On your third birthday I got a tattoo on my collar bone. The Roman numeral three, three for your third and three for the three days that matter: the day you were born, the day you died, the day I’ll see you again.
The farther away I get from the day you left us, the better. I’d blot out the whole month of November. The more time between that day and now, the closer to hope of seeing you, the better.
The day you were born I remember waking up in labor, so excited, showering and straitening my hair. Driving to the hospital in the middle of the night, just as we hoped it would happen, like leaving for a road trip when it’s still dark.
I remember my forehead pressed against the cool window as the sun rose, having a contraction and watching the headlights of cars driving down 70th. Cheerful and abstract, the world starting another day.
Oh my God Lucy, the moment I scooped you out of the water to my chest–we didn’t know if you were a girl or boy, and I forgot to look.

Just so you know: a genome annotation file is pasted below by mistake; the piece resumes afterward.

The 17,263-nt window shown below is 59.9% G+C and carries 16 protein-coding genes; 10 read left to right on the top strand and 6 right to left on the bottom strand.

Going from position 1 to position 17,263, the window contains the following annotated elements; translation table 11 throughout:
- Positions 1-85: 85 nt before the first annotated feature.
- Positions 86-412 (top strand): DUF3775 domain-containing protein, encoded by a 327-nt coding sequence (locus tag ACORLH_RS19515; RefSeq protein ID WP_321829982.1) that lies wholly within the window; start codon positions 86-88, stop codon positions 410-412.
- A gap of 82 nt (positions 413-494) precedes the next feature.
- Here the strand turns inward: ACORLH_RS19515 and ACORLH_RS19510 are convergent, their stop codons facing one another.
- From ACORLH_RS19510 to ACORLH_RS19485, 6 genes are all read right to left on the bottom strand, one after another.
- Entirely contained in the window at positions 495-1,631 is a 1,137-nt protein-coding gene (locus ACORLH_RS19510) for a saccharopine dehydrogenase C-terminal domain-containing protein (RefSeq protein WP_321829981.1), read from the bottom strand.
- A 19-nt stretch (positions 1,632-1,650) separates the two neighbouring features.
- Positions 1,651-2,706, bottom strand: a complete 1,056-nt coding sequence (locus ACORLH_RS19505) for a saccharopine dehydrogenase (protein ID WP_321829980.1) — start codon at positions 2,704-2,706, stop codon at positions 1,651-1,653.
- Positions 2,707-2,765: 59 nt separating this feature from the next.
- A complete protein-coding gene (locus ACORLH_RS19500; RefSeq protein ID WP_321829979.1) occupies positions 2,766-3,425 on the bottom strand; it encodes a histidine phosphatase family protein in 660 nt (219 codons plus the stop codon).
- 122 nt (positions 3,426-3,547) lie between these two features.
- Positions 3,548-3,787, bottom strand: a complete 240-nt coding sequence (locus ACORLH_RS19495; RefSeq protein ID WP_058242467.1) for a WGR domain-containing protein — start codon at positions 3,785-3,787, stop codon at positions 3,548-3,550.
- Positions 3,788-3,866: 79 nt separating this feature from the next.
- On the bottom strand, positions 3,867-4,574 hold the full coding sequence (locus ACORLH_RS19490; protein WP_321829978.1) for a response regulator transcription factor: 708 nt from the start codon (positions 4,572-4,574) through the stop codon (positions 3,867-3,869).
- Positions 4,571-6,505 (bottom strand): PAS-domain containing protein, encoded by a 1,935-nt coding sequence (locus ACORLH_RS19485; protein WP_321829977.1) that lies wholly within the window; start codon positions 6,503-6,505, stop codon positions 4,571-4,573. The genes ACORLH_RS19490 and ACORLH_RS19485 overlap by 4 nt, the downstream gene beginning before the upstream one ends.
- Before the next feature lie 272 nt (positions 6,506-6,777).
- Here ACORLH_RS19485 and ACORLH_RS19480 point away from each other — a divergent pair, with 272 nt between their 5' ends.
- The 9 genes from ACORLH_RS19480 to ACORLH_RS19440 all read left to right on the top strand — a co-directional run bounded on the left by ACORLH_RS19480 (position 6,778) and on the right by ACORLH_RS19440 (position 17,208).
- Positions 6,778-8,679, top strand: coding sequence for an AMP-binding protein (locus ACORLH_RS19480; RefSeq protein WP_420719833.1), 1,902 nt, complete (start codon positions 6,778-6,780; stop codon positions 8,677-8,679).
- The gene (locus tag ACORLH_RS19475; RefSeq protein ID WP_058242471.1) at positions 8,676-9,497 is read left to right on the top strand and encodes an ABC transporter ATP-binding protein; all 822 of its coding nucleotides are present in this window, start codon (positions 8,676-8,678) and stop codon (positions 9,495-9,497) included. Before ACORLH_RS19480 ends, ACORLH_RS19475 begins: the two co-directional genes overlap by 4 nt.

There is only one time. The pink wrinkly skin of brand new new life, the clenched delicate fingers and tiny nails, the temperature of your skin on mine.
Only one time you see a daddy behold his tiny daughter. So perfect, you in his arms swaddled and he held you kind of like a question, becoming a stronger version of himself. Everyone thought I’d died in labor because he cried so hard announcing you’d arrived.
Only one time your family walks though delivery room doors to see such a perfect treasure. First grand baby, first niece, first everything; pink, dark-haired, so beautiful to every sense.
Your birthday, Lucy, I want to feel. I sneak out to my car at work and cry. I cry in yoga; I cry in a second. I plan a party for you. Doing my best to part with everything I flirt with, to go directly to the soft place underneath the compulsion to escape this pain. Your birthday is a good day.
I remember waiting for you to come during this lovely season change, this season that feels like waiting even if you’re not waiting for anything in particular. It’s always pricked my soul with a touch of melancholy and I wonder if it’s always held a secret.
You’d be 5. I’d be different if you were here. I’m so different than I was when I first held you. I love you, Lucy Garland.
“A new soul—I imagined a little flame, burning bright and given to me for a time.
The miracle of it.”
Above, from Lucy’s birth story written five years ago | Pic, my sister Talia’s farmer’s market flowers for Lu